South Korea’s former president, Park Geun-hye, has been sentenced to 24 years in prison for abuse of power and corruption, in a scandal that exposed webs of double-dealing between political leaders and the country’s conglomerates, and the power of a Rasputin-like figure at the top of government.
The 66-year-old was not present for the ruling on Friday, citing sickness, and has boycotted the proceedings since October. Park has one week to appeal the litany of charges against her that range from corruption to maintaining a blacklist of artists.
Prosecutors had sought a 30-year jail sentence and an £80m fine on charges that also included bribery and coercion. In a rare move, the court in Seoul decided to broadcast her trial live, a move Park objected to.
The court found that Park, had colluded with her long-time friend Choi Soon-sil to solicit bribes from South Korean conglomerates including Samsung and retail giant Lotte in exchange for policy favours. Prosecutors charged Park with 18 separate crimes and accused her of working with Choi in taking bribes of at least £25m and pressuring companies to fund nonprofits run by Choi’s family. She was also accused of leaking classified information.
The scandal exposed what has long been widely suspected in South Korea: the entangled web of government and sprawling business conglomerates that dominate the country’s economy. Park’s rise to the presidency in 2013 was seen as a personal redemption 30 years after her father, then the country’s dictator, was assassinated. But while personally damaging to South Korea’s first female leader, the corruption scandal has also resulted in a major blow to conservatives in the following election.
Choi was jailed for 20 years in February for using her influence to gain favour and enrich herself, and the heads of Samsung and Lotte were both given shorter prison sentences.
Park denied all the charges against her, although she did apologise for allowing Choi to influence her, the closest she has come to an admission. Park has been held at a detention centre near Seoul since her arrest in March 2017.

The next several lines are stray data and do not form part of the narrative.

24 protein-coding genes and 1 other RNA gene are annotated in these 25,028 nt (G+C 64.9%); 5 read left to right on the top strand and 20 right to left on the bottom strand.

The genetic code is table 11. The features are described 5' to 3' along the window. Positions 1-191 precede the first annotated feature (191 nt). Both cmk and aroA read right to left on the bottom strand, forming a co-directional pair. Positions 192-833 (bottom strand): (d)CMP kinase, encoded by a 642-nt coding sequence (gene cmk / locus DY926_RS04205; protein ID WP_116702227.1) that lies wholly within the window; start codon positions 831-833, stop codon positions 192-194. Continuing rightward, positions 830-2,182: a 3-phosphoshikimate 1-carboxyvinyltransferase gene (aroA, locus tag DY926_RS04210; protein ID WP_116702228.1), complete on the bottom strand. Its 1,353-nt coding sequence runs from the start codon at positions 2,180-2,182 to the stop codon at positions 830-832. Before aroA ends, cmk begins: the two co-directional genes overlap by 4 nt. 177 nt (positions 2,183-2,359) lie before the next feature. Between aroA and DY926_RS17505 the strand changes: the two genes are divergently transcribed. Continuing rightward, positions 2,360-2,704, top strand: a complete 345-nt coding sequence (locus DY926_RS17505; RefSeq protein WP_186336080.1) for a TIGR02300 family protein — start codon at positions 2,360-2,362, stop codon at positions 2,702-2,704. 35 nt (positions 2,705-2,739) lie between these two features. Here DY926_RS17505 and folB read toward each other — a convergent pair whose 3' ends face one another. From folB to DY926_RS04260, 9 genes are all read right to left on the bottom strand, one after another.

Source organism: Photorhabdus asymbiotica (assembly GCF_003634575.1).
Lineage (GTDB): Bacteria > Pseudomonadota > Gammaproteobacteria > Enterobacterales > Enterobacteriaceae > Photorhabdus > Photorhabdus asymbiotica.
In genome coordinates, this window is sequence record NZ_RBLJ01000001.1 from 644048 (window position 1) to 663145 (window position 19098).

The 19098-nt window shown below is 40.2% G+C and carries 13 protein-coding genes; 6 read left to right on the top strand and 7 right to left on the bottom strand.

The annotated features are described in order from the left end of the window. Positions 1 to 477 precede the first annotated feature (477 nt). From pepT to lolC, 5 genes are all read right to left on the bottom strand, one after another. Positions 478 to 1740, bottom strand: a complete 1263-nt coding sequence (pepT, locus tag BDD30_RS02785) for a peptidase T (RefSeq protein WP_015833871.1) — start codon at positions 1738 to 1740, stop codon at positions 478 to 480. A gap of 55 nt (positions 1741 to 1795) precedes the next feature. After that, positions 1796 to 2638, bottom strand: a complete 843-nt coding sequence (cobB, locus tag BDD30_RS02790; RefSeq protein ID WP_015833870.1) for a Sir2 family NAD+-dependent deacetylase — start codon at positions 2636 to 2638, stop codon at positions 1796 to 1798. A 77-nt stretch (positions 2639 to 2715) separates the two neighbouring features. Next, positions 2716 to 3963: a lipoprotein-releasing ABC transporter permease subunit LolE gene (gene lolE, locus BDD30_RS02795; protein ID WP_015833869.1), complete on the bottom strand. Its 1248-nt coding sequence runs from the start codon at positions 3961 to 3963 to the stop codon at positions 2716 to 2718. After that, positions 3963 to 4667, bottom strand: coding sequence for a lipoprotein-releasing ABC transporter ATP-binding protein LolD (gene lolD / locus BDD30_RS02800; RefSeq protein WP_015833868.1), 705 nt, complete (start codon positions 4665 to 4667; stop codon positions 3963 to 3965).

Park was South Korea’s first democratically elected leader to be removed from office outside the electoral process, her downfall last year coming after weeks of street protestsknown as the Candlelight Revolution, a parliamentary impeachment and finally an order from the country’s constitutional court.
Despite the scandal, Park still commands a loyal following in South Koreaespecially among the elderly. They supported her hawkish line on North Korea and fondly remember her father who ruled for 18 years from 1961, and lifted the country out of postwar poverty.
Over 1,000 supporters gathered outside the court in a boisterous but orderly rally on Friday, singing the national anthem, waving Korean and American flags and chanting slogans calling for Park to be freed. Protesters began screaming loudly when news of the sentence was released, with some marching in the street and blocking traffic.
“She should be released today, but instead she effectively gets a death sentence,” said Alex Fisherman, a Korean adoptee raised in Chicago who traveled to Seoul for the protest. “Because of her age she’ll likely die in prison, it’s a very sad story.”
Others were dismayed over the recent rapprochement with North Korea under Park’s successor, President Moon Jae-in, and advocate more hardline policies toward their neighbour.
“We’re here to defend our country against North Korea,” said Kim Hyong-jun, holding a banner with a photo of Park. “We need to fight against Kim Jong-un and Moon Jae-in since their actions threaten democracy and the safety of the Korean peninsula.”
Park’s predecessor, Lee Myung-bak, is also facing corruption charges and is accused of a host of crimes ranging from bribery to abuse of power to embezzlement and tax evasion. Two previous leaders were convicted of treason, mutiny and corruption in 1996, with one receiving a death sentence, but both were later pardoned.